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Do you know your rights during a traffic stop?

On Behalf of | Sep 18, 2020 | Uncategorized

It was a great family get-together. There is nothing like time with those you love, and you all celebrated your nephew’s graduation with good food, conviviality, good company and plenty of beer and wine. You paced yourself, ate enough food and hydrated with plenty of water.

 So, on the way home, you weren’t concerned when you saw flashing lights signaling you top pull over. Probably a broken taillight, you thought.

What is best to tell a cop?

The officer checks your registration and license and asks where you were and whether you have been drinking. It’s okay to admit to a few beers, right? Afterall, you know you are perfectly fine and able to drive.

The most salient and succinct answer is to politely, but firmly, state that, based on the Fifth Amendment, you are invoking your right not to incriminate yourself. Why does this matter?

Cops take note of everything you say

Law enforcement makes note of everything you say and do during a traffic stop. It is not unusual to find that the cop has written down what you were wearing, everything you say and even whether you were polite or argumentative.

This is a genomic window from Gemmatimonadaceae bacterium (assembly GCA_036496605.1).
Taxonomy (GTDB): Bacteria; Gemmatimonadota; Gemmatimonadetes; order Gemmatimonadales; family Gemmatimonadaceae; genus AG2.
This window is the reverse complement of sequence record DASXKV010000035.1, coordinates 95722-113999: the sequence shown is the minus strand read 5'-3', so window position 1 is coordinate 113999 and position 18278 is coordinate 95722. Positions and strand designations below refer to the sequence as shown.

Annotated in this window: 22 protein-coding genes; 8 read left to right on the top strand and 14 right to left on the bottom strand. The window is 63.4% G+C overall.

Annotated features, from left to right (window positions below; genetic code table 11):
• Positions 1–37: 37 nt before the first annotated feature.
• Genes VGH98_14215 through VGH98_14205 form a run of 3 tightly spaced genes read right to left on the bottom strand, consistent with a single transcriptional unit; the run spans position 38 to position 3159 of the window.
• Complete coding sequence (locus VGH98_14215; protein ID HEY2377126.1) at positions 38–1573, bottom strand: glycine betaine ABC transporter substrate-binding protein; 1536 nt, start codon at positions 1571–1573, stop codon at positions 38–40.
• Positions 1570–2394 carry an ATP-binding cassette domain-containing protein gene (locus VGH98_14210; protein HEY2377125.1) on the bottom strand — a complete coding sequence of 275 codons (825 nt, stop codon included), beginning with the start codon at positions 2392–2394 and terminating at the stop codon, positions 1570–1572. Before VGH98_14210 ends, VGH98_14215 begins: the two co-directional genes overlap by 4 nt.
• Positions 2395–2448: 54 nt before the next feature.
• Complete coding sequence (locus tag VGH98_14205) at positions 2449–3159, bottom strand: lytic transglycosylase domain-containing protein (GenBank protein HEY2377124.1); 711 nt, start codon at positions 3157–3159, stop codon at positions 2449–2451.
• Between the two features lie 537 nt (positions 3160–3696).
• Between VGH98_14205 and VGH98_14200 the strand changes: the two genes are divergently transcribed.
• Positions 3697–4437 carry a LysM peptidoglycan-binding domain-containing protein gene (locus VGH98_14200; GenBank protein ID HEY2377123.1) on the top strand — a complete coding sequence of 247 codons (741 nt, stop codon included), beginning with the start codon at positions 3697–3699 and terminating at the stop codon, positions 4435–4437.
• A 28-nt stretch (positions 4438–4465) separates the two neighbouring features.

Officers do this so that when you dispute the ticket in court, they are able to substantiate their memory and why they wrote the ticket.

Saying nothing may seem rude, but helps you

No comments from you mean no incriminating statements. The officer cannot report that you said you “only had a few drinks.” The less information law enforcement has, the more they must work to develop a case, even for a DWI.

The founders of country ensured that we all protections under the law. It is our choice and our responsibility to protect ourselves and our futures by using them.

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